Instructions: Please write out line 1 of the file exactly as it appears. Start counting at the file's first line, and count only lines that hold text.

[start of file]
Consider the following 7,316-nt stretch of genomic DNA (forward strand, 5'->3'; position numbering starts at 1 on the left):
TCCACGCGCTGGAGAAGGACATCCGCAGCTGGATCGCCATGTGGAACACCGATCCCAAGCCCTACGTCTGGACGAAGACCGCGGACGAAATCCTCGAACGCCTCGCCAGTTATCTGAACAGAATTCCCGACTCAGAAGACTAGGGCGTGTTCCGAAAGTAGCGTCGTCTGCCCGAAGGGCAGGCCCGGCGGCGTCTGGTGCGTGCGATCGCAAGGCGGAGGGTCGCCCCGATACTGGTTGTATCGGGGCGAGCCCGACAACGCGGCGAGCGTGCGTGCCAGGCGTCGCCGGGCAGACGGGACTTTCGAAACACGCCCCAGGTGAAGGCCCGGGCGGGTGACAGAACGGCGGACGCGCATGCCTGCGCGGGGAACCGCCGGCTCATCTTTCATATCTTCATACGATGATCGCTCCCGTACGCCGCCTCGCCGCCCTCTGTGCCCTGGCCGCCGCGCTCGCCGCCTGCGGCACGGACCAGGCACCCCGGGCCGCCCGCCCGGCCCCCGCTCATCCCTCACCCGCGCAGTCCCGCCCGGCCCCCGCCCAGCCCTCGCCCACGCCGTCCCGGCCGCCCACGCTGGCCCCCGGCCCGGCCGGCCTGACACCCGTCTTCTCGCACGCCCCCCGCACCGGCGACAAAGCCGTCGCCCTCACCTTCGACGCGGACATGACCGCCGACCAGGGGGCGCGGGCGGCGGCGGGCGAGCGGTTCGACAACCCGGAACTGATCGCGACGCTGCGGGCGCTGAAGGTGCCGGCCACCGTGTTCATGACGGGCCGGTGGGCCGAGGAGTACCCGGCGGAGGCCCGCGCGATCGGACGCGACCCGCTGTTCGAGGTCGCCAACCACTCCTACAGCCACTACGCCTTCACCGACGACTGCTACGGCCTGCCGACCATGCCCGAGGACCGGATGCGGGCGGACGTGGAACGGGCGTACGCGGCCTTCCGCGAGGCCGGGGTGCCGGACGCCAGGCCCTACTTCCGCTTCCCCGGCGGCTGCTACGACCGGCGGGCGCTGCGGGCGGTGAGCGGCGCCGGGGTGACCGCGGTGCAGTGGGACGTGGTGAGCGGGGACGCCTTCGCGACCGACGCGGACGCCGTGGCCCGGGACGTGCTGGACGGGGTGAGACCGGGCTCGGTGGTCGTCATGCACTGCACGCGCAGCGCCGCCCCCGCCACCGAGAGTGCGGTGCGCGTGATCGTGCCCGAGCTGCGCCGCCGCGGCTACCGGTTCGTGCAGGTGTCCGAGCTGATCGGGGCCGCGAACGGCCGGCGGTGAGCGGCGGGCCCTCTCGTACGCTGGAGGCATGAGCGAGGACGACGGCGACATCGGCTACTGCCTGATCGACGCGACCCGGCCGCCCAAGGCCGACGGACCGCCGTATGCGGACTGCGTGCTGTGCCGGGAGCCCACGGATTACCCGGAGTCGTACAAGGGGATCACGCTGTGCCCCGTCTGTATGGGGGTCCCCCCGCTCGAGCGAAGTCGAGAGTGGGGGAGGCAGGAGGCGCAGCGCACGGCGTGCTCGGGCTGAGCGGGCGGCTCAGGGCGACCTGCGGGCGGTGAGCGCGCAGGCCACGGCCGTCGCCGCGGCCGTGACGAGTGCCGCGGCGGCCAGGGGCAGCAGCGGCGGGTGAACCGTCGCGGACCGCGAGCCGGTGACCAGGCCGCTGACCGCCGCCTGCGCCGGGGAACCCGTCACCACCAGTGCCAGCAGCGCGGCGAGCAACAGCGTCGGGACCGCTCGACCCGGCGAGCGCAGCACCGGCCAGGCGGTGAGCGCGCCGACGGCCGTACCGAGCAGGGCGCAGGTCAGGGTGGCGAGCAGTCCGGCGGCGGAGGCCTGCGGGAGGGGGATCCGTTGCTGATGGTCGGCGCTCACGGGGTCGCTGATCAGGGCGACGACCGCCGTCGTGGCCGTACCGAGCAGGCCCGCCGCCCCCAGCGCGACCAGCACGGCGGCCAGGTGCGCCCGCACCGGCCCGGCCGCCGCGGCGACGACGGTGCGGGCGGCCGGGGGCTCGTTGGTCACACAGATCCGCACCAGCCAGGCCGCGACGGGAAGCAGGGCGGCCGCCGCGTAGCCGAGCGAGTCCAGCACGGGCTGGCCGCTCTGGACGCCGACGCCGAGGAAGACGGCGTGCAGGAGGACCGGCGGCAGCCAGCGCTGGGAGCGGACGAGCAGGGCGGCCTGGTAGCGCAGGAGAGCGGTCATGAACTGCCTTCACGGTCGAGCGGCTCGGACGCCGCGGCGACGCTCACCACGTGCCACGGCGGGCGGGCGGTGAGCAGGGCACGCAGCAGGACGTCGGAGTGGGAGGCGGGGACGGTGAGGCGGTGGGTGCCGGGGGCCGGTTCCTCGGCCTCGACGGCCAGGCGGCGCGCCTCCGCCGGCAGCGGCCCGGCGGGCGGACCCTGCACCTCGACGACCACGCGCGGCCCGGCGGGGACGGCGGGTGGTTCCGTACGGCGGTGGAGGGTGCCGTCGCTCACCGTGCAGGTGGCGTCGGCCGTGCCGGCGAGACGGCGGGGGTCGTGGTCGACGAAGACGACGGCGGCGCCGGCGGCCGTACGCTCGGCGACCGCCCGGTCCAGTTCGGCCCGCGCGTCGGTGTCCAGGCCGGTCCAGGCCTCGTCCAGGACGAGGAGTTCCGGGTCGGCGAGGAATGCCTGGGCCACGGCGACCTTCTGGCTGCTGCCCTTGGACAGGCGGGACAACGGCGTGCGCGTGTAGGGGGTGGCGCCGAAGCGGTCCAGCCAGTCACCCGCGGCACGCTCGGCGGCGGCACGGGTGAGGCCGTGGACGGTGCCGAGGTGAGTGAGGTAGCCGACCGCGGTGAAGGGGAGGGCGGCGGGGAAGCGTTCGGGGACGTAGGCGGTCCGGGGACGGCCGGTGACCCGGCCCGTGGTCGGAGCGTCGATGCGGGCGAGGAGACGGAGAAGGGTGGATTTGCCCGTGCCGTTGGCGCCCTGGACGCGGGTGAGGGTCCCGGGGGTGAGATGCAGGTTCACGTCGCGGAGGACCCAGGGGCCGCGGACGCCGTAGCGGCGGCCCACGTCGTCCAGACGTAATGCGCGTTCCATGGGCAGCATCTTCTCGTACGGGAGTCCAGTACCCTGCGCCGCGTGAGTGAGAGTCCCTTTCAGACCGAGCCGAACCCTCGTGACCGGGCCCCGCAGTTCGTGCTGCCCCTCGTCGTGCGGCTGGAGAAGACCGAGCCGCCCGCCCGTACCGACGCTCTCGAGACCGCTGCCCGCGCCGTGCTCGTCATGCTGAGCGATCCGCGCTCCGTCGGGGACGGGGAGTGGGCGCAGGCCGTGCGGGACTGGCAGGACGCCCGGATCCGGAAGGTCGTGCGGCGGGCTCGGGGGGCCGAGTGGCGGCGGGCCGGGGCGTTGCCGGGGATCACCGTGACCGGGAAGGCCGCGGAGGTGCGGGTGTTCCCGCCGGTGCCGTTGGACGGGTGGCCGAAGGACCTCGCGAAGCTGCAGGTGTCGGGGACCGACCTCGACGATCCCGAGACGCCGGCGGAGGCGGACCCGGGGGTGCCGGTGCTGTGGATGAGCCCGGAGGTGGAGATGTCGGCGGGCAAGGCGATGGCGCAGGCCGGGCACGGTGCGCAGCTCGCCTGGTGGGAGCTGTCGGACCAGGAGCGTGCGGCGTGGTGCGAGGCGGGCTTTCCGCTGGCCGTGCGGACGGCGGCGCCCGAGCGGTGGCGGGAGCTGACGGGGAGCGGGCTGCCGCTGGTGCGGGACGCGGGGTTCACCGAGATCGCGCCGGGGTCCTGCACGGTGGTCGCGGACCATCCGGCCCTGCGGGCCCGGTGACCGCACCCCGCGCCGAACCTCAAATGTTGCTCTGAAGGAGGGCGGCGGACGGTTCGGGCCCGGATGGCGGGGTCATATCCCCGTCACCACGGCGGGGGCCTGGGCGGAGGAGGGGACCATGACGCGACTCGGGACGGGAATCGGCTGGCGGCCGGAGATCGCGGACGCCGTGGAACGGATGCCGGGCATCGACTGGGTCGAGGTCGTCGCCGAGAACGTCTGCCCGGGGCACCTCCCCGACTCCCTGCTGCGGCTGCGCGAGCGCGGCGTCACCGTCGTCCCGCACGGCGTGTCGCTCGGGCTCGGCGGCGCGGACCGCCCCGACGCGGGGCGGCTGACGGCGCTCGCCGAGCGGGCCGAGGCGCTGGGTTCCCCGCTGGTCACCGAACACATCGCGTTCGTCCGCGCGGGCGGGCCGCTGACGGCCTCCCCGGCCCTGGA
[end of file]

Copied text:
Consider the following 7,316-nt stretch of genomic DNA (forward strand, 5'->3'; position numbering starts at 1 on the left):